By Edwin Folven, 10/13/2011
Proposal Would Still Prohibit Vehicles from Blocking Sidewalks
Some residents of Los Angeles may soon be able to park on the “aprons” of their driveways, the portion between the sidewalk and the street, without fear of getting a ticket, under a proposal approved Wednesday by the Los Angeles City Council.
Although the council approved the proposal in concept, it will take an undetermined amount of time to go into effect because the ordinance has to be drafted by the Los Angeles City Attorney’s Office and has to come back to the city council for a second review. It will only affect residents who have enough room to park a car between the sidewalk and street without blocking the sidewalk, which would still be prohibited. The city is still considering whether to allow people to leave portions of their vehicles sticking out into the street, which will likely be addressed in the draft ordinance.
The proposal was authored by City Councilmembers Paul Koretz, 5th District, and Bill Rosendahl, 11th District, and seconded by Councilmember Tom LaBonge, 4th District. Residents have complained that they had long been parking on the aprons, but began receiving tickets during the summer.
Parking on the apron had been a violation of the city’s municipal code for decades, but the law was not enforced because it allows people to utilize space in their driveways for extra vehicles. In the spring, the City Attorney’s Office notified the Los Angeles Department of Transportation (LADOT), which enforces parking regulations, that the law about apron parking should be enforced because if not, it could open the city to liability in lawsuits filed under the American Disabilities Act (ADA). The ADA requires that sidewalks remain unblocked for people in wheelchairs and with other disabilities, and Koretz said it will remain illegal to block sidewalks.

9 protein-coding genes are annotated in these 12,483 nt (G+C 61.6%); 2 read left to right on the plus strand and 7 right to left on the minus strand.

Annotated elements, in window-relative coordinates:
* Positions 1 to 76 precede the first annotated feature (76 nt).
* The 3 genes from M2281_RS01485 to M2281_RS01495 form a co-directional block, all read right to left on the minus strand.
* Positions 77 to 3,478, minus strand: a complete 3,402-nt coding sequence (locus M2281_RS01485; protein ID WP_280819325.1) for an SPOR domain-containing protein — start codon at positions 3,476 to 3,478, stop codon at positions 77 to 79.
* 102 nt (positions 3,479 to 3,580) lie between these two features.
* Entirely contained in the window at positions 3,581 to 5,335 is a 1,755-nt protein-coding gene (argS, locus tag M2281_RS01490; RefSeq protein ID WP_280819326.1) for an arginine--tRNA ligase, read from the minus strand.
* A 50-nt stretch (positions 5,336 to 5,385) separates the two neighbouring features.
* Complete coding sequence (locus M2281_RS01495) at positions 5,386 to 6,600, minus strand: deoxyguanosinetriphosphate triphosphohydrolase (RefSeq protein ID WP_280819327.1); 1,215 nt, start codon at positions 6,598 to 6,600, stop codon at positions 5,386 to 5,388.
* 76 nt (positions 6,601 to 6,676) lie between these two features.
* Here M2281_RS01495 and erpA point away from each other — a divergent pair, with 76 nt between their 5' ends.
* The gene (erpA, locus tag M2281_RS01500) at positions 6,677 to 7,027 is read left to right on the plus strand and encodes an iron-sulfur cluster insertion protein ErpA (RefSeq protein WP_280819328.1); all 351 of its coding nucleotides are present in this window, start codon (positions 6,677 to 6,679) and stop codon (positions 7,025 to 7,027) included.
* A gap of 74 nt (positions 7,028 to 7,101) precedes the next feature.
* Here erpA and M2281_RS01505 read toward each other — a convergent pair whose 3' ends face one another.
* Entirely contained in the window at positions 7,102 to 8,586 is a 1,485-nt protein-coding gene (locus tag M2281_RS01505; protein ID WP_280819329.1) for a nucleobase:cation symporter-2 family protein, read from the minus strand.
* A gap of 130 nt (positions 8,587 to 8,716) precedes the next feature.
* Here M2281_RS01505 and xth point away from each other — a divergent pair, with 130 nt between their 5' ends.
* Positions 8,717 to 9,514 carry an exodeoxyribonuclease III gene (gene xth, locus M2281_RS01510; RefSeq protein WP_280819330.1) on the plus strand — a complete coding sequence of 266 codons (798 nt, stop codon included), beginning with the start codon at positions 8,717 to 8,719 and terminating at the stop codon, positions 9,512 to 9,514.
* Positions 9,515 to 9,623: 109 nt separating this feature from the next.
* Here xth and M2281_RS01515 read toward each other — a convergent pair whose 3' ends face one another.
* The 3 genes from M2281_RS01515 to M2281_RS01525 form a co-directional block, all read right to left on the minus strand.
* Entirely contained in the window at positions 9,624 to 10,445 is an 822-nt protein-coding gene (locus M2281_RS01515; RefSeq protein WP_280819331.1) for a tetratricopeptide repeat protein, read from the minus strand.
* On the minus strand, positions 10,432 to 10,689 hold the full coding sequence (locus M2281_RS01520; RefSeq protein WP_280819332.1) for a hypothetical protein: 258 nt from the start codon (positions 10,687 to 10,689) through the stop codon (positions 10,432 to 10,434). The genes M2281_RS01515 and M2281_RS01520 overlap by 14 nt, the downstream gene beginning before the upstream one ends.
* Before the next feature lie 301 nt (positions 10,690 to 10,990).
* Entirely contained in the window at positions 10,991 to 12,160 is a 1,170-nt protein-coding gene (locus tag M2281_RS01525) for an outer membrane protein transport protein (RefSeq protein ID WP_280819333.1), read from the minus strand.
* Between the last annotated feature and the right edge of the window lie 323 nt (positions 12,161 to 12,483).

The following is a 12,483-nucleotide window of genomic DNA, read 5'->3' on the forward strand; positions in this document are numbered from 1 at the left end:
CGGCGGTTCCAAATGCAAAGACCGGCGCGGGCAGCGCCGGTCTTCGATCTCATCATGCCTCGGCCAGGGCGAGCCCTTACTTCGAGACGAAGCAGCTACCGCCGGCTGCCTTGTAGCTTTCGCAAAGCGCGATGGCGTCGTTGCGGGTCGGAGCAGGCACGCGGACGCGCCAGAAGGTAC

“There has never been a question about whether parking and blocking the sidewalk is illegal. That has always been illegal and will remain illegal. No one is trying to make it difficult for people to pass by on the sidewalk,” Koretz said. “What we have passed deals with the historic question of apron parking, which has never been enforced until recently.”
The reason the law was never enforced previously was not clear, but Bruce Gillman, a spokesperson for the Los Angeles Department of Transportation (LADOT), said tickets were only written when they received a complaint about a specific location. After the City Attorney’s Office warned about the potential liability of not enforcing the law, however, parking enforcement officers began ticketing vehicles parked on aprons on a regular basis. Paul Michael Neuman, a deputy to Koretz, said the issue was particularly problematic in Westwood around the University of California Angeles, were there are a lot of condominiums with limited parking, and a large amount of students living in one area. Neuman also said numerous complaints had been made throughout the Fifth Council District and in other parts of the city.
Gillman said the fine for parking on the apron is $58, which will remain in effect until the official ordinance is passed. Koretz added that it will likely take a “month or two” before it comes back to the city council and is signed into law by the mayor.